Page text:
Overview: Sprint Corp (NYSE:S) is one of the 4 big wireline and wireless communication providers in the United States. Its “services are provided through our ownership of extensive wireless networks, an all-digital global wireline network and a Tier 1 Internet backbone.” The company offers “wireless and wireline services to subscribers in all 50 states, Puerto Rico, and the U.S. Virgin Islands under the Sprint corporate brand, which includes our retail brands of Sprint®, Boost Mobile®, Virgin Mobile®, and Assurance Wireless®”. Sprint is majority owned by Softbank Group of Japan, which owned 83% of the outstanding common stock of Sprint Corporation as of March 31, 2017. Sprint for the year ending March 31, 2017 – derives majority of its revenue and earnings from its wireless business – US$ 23.8 B in segment sales and US$ 9.8B in segment earnings vs. US$2.0 B in segment sales and US$ 0.119B in segment earnings for its wireline business. The company had 59.7 Million subscribers on its network of which 31.6M were postpaid customers, 12M prepaid customers and 16.1M subscribers through the wholesale and affiliates program. The 59.7M subscriber count puts Sprint at the bottom of the big 4 – Verizon has 146 M, AT&T has 134.2 M and T-Mobile has 72.6 M. The company also has had one of the higher churn rates (Churn measures the number of connections that are disconnected from mobile wireless service during a given period time period, and is usually expressed as a percentage) – historically measuring approximately 2.5% vs competitors having less than 2% (Verizon at 1.2%). The reason for the high churn was that Sprint had cobbled up lots of spectrum through time, especially through its acquisition of Nextel, but did not do a good job investing in optimizing its network as they had less capital available due to their high debt levels ($40B currently). Over the last couple of years, the company has spent time and capital to better densify and optimize its network. Though the top line hasn’t improved much, the company has improved its margins by lowering the cost structure. The company believes it is well-positioned with spectrum holdings of more than 160 MHz of 2.5 GHz spectrum in the top 100 markets in the U.S. While the company’s network can reach 300 million people in the US (compared to 314 million for Verizon & T-Mobile) and it has good spectrum holdings, the company still does not have all the capital equipment and backhaul network to fully optimize the network. Though there are only 4 primary service providers in the wireless arena (Sprint, Verizon, AT&T, and T-Mobile), the industry has gotten very competitive as more MVNO (Mobile Virtual Network Operator) have entered the market. MVNO’s are service providers that enter into a business agreement with a mobile network operator(s) to obtain bulk access to network services at wholesale rates, then set retail prices independently. Google Fi, Straight Talk, Lyca Mobile and Ultra Mobile are examples of a few MVNO’s.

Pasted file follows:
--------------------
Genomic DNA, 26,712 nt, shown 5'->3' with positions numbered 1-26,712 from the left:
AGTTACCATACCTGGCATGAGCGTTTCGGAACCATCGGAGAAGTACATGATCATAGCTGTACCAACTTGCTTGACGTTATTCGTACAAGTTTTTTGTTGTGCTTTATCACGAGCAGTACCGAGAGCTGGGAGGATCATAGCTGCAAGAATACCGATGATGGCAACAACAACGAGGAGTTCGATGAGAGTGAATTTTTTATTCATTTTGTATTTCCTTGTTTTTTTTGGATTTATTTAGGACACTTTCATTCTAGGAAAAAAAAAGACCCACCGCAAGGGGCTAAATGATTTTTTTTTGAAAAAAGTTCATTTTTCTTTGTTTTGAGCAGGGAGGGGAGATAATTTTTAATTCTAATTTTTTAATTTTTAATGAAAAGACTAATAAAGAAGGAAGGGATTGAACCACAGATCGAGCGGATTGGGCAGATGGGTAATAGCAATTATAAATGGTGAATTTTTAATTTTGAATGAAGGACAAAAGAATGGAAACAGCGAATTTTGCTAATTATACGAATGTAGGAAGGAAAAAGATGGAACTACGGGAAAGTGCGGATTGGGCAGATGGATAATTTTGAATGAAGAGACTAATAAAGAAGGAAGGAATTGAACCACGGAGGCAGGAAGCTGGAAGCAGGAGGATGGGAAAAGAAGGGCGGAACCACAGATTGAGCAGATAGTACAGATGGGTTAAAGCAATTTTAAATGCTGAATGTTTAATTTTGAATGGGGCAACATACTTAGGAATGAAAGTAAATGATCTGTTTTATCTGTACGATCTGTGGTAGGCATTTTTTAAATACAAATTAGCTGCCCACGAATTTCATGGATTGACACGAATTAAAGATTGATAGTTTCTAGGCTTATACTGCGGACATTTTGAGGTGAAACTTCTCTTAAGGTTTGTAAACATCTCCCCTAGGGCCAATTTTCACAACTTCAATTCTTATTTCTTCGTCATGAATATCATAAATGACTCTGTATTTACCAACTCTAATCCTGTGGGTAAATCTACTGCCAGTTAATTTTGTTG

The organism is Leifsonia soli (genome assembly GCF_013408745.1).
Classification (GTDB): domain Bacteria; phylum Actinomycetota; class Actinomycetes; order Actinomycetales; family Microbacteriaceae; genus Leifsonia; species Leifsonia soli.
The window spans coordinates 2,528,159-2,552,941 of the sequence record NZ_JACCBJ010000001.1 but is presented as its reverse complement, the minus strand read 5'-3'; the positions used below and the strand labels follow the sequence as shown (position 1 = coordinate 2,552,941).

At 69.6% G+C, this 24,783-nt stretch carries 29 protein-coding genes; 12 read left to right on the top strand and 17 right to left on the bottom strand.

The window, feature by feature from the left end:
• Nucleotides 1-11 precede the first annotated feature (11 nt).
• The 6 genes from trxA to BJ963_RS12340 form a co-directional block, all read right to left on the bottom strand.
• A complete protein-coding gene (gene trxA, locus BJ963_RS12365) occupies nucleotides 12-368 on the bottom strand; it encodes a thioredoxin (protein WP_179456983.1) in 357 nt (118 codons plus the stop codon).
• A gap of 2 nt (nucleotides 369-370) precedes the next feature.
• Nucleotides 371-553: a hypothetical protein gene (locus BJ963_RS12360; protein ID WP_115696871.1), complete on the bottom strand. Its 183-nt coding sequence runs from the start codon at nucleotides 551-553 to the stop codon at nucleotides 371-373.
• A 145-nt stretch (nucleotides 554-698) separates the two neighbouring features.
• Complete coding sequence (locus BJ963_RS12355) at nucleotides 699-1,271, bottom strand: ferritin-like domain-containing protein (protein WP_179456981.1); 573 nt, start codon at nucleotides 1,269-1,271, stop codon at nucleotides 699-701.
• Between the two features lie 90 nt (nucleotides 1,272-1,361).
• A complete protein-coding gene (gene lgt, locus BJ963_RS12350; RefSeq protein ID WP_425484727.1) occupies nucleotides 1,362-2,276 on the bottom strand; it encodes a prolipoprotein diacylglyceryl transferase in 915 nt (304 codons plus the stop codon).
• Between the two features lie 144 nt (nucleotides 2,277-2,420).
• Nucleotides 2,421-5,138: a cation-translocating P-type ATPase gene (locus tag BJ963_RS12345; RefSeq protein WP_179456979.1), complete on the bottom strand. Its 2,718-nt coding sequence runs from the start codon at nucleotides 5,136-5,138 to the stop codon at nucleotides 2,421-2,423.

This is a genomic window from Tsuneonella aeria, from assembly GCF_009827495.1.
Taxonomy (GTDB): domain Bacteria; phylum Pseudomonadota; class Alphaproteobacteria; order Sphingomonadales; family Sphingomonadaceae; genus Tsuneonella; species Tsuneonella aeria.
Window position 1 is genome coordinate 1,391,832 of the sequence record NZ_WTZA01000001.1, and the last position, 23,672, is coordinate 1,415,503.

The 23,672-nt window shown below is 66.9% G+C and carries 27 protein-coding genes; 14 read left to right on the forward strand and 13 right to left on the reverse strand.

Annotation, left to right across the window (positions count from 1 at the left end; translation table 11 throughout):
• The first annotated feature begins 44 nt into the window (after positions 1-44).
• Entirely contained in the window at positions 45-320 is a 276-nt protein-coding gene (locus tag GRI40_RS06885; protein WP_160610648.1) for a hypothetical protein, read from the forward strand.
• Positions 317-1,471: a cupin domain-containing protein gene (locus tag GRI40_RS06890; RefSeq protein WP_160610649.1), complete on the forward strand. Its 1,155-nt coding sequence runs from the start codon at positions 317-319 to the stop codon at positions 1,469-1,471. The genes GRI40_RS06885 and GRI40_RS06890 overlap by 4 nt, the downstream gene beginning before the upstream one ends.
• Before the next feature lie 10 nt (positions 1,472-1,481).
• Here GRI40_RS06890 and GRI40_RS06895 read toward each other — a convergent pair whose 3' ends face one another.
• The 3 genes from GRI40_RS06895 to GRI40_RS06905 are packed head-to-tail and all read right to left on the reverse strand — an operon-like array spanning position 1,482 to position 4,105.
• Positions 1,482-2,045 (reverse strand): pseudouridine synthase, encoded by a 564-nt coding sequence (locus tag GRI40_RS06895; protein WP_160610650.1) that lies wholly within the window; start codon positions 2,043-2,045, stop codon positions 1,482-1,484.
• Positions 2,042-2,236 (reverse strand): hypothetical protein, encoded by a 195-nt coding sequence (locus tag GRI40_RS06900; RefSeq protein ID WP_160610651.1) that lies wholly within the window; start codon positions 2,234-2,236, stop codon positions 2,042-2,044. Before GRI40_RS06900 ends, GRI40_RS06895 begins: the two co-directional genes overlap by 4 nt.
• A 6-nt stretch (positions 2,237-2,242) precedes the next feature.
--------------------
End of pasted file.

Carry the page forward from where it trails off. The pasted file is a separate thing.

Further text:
Catalyst: The catalyst for Sprint is that 2 new big MVNO’s are looking into using Sprint. Comcast & Charter Communications, two of the biggest cable providers in the US are evaluating to see if they should utilize Sprint’s network for the wireless service they want to offer to their subscribers. Currently both Comcast & Charter have an agreement with Verizon Wireless that allows them to use Verizon’s network for their MVNO. They received that right when they sold spectrum holdings they had to Verizon a few years ago. Though they have the right to utilize Verizon’s network, they still need to pay Verizon appropriately which is potentially more expensive than using Sprint’s network. Comcast & Charter Communication also have an agreement that neither party can negotiate with another wireless provider independently for the next year so any agreement signed this year would be signed jointly by both parties. It was also disclosed recently that the 2 companies and Sprint signed a document giving them an exclusive right to negotiate with Sprint until end of July. If they choose, they can work with Sprint in multiple ways – 1. they could outright buy the company; 2. infuse capital for a partial stake; 3. allow Sprint to use their fiber network in exchange for a lower price; 4. do nothing. Comcast & Charter could be using Sprint as a foil in their negotiation with Verizon so nothing might come from the negotiations. However, Sprint shares should increase if they do any joint offering as it will either help reduce debt and/or improve cash flow. Sprint has also been in discussions with T-Mobile about a potential merger, though that was put on hold due to the Comcast negotiations. Though Sprint and its majority shareholder would like it very much, the question is will the combined company have too much debt and will the regulators allow the merger – regulators previously disallowed the T-Mobile and AT&T merger.
Modeling in 3% growth and slightly improving margins with no real growth in invested capital, we see the company’s share price increase if the uncertainty of high leverage is lessened.